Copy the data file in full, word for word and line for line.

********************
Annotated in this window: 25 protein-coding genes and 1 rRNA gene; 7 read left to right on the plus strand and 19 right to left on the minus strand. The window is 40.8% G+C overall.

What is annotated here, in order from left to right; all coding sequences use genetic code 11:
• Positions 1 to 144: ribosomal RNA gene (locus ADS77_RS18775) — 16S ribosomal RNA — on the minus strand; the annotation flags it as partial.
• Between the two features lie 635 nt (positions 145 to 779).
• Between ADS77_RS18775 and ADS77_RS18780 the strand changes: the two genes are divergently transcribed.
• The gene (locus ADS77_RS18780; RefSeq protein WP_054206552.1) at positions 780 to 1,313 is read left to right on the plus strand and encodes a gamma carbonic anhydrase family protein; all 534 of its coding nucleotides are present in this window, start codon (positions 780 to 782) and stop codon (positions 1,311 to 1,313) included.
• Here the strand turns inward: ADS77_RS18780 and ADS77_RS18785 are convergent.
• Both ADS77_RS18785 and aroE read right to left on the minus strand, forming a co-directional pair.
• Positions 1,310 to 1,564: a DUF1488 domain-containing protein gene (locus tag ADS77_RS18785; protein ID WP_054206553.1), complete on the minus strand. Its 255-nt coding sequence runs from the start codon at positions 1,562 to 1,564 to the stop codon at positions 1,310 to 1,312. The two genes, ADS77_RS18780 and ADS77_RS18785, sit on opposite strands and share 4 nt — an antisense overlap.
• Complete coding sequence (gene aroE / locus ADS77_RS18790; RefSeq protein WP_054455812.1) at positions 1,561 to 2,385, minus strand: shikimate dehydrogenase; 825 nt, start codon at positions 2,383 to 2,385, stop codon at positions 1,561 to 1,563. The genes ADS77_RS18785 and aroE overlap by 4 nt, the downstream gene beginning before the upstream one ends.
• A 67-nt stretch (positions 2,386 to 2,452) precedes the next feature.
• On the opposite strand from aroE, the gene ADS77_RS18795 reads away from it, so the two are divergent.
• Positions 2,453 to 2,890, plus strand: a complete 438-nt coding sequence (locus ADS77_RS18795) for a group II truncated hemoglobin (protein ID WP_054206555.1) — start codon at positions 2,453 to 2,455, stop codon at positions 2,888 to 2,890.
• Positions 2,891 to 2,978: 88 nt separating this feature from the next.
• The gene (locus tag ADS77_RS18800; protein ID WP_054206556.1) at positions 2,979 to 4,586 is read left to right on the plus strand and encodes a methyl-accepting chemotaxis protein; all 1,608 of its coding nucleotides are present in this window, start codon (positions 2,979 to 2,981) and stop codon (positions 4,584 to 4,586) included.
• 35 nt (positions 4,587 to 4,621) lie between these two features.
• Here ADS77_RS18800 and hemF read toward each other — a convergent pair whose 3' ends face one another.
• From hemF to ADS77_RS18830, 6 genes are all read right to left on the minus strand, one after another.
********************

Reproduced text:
Annotated in this window: 25 protein-coding genes and 1 rRNA gene; 7 read left to right on the plus strand and 19 right to left on the minus strand. The window is 40.8% G+C overall.

What is annotated here, in order from left to right; all coding sequences use genetic code 11:
• Positions 1 to 144: ribosomal RNA gene (locus ADS77_RS18775) — 16S ribosomal RNA — on the minus strand; the annotation flags it as partial.
• Between the two features lie 635 nt (positions 145 to 779).
• Between ADS77_RS18775 and ADS77_RS18780 the strand changes: the two genes are divergently transcribed.
• The gene (locus ADS77_RS18780; RefSeq protein WP_054206552.1) at positions 780 to 1,313 is read left to right on the plus strand and encodes a gamma carbonic anhydrase family protein; all 534 of its coding nucleotides are present in this window, start codon (positions 780 to 782) and stop codon (positions 1,311 to 1,313) included.
• Here the strand turns inward: ADS77_RS18780 and ADS77_RS18785 are convergent.
• Both ADS77_RS18785 and aroE read right to left on the minus strand, forming a co-directional pair.
• Positions 1,310 to 1,564: a DUF1488 domain-containing protein gene (locus tag ADS77_RS18785; protein ID WP_054206553.1), complete on the minus strand. Its 255-nt coding sequence runs from the start codon at positions 1,562 to 1,564 to the stop codon at positions 1,310 to 1,312. The two genes, ADS77_RS18780 and ADS77_RS18785, sit on opposite strands and share 4 nt — an antisense overlap.
• Complete coding sequence (gene aroE / locus ADS77_RS18790; RefSeq protein WP_054455812.1) at positions 1,561 to 2,385, minus strand: shikimate dehydrogenase; 825 nt, start codon at positions 2,383 to 2,385, stop codon at positions 1,561 to 1,563. The genes ADS77_RS18785 and aroE overlap by 4 nt, the downstream gene beginning before the upstream one ends.
• A 67-nt stretch (positions 2,386 to 2,452) precedes the next feature.
• On the opposite strand from aroE, the gene ADS77_RS18795 reads away from it, so the two are divergent.
• Positions 2,453 to 2,890, plus strand: a complete 438-nt coding sequence (locus ADS77_RS18795) for a group II truncated hemoglobin (protein ID WP_054206555.1) — start codon at positions 2,453 to 2,455, stop codon at positions 2,888 to 2,890.
• Positions 2,891 to 2,978: 88 nt separating this feature from the next.
• The gene (locus tag ADS77_RS18800; protein ID WP_054206556.1) at positions 2,979 to 4,586 is read left to right on the plus strand and encodes a methyl-accepting chemotaxis protein; all 1,608 of its coding nucleotides are present in this window, start codon (positions 2,979 to 2,981) and stop codon (positions 4,584 to 4,586) included.
• 35 nt (positions 4,587 to 4,621) lie between these two features.
• Here ADS77_RS18800 and hemF read toward each other — a convergent pair whose 3' ends face one another.
• From hemF to ADS77_RS18830, 6 genes are all read right to left on the minus strand, one after another.